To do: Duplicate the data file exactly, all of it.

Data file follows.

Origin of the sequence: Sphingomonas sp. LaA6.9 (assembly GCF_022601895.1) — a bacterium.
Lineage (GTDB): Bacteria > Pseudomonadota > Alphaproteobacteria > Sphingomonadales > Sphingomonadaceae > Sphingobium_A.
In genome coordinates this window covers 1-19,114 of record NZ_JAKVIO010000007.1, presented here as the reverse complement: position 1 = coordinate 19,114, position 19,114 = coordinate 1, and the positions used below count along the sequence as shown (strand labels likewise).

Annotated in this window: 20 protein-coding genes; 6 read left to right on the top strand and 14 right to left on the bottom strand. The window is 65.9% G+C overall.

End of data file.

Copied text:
Origin of the sequence: Sphingomonas sp. LaA6.9 (assembly GCF_022601895.1) — a bacterium.
Lineage (GTDB): Bacteria > Pseudomonadota > Alphaproteobacteria > Sphingomonadales > Sphingomonadaceae > Sphingobium_A.
In genome coordinates this window covers 1-19,114 of record NZ_JAKVIO010000007.1, presented here as the reverse complement: position 1 = coordinate 19,114, position 19,114 = coordinate 1, and the positions used below count along the sequence as shown (strand labels likewise).

Annotated in this window: 20 protein-coding genes; 6 read left to right on the top strand and 14 right to left on the bottom strand. The window is 65.9% G+C overall.